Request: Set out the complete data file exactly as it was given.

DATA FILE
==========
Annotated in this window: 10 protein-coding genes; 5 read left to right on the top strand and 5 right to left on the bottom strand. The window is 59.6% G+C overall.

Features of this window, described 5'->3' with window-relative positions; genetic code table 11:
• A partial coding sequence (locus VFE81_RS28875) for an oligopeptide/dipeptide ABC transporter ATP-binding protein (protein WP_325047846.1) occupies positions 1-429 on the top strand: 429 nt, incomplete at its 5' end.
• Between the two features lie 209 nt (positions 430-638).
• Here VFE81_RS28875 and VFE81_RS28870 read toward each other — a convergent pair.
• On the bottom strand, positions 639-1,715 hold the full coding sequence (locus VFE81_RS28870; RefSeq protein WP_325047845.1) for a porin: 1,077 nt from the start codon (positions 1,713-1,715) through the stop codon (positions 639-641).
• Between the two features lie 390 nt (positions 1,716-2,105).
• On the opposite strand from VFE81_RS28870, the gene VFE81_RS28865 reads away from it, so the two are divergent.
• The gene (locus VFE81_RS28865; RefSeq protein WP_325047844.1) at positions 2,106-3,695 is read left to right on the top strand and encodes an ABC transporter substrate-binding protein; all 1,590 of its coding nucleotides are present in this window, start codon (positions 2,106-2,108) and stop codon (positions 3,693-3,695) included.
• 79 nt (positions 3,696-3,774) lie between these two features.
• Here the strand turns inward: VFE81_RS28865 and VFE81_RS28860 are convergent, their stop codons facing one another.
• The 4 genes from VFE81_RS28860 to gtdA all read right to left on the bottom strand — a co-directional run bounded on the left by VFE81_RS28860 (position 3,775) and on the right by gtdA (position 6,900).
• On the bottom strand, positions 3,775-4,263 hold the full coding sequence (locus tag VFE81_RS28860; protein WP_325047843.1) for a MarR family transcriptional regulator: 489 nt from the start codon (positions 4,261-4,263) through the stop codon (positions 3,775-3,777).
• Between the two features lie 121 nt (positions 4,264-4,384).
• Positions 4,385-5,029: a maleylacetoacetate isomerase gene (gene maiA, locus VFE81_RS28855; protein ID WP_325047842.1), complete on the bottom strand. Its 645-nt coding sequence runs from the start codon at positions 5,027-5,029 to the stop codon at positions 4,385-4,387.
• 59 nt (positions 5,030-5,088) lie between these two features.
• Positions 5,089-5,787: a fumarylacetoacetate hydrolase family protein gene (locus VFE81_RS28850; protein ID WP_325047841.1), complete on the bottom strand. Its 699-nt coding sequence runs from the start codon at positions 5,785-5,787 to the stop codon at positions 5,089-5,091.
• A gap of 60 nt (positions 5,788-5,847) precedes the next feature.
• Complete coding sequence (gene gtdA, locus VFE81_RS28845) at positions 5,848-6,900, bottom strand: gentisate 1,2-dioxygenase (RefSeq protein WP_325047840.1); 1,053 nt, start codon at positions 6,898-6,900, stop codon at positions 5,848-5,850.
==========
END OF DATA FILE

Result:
Annotated in this window: 10 protein-coding genes; 5 read left to right on the top strand and 5 right to left on the bottom strand. The window is 59.6% G+C overall.

Features of this window, described 5'->3' with window-relative positions; genetic code table 11:
• A partial coding sequence (locus VFE81_RS28875) for an oligopeptide/dipeptide ABC transporter ATP-binding protein (protein WP_325047846.1) occupies positions 1-429 on the top strand: 429 nt, incomplete at its 5' end.
• Between the two features lie 209 nt (positions 430-638).
• Here VFE81_RS28875 and VFE81_RS28870 read toward each other — a convergent pair.
• On the bottom strand, positions 639-1,715 hold the full coding sequence (locus VFE81_RS28870; RefSeq protein WP_325047845.1) for a porin: 1,077 nt from the start codon (positions 1,713-1,715) through the stop codon (positions 639-641).
• Between the two features lie 390 nt (positions 1,716-2,105).
• On the opposite strand from VFE81_RS28870, the gene VFE81_RS28865 reads away from it, so the two are divergent.
• The gene (locus VFE81_RS28865; RefSeq protein WP_325047844.1) at positions 2,106-3,695 is read left to right on the top strand and encodes an ABC transporter substrate-binding protein; all 1,590 of its coding nucleotides are present in this window, start codon (positions 2,106-2,108) and stop codon (positions 3,693-3,695) included.
• 79 nt (positions 3,696-3,774) lie between these two features.
• Here the strand turns inward: VFE81_RS28865 and VFE81_RS28860 are convergent, their stop codons facing one another.
• The 4 genes from VFE81_RS28860 to gtdA all read right to left on the bottom strand — a co-directional run bounded on the left by VFE81_RS28860 (position 3,775) and on the right by gtdA (position 6,900).
• On the bottom strand, positions 3,775-4,263 hold the full coding sequence (locus tag VFE81_RS28860; protein WP_325047843.1) for a MarR family transcriptional regulator: 489 nt from the start codon (positions 4,261-4,263) through the stop codon (positions 3,775-3,777).
• Between the two features lie 121 nt (positions 4,264-4,384).
• Positions 4,385-5,029: a maleylacetoacetate isomerase gene (gene maiA, locus VFE81_RS28855; protein ID WP_325047842.1), complete on the bottom strand. Its 645-nt coding sequence runs from the start codon at positions 5,027-5,029 to the stop codon at positions 4,385-4,387.
• 59 nt (positions 5,030-5,088) lie between these two features.
• Positions 5,089-5,787: a fumarylacetoacetate hydrolase family protein gene (locus VFE81_RS28850; protein ID WP_325047841.1), complete on the bottom strand. Its 699-nt coding sequence runs from the start codon at positions 5,785-5,787 to the stop codon at positions 5,089-5,091.
• A gap of 60 nt (positions 5,788-5,847) precedes the next feature.
• Complete coding sequence (gene gtdA, locus VFE81_RS28845) at positions 5,848-6,900, bottom strand: gentisate 1,2-dioxygenase (RefSeq protein WP_325047840.1); 1,053 nt, start codon at positions 6,898-6,900, stop codon at positions 5,848-5,850.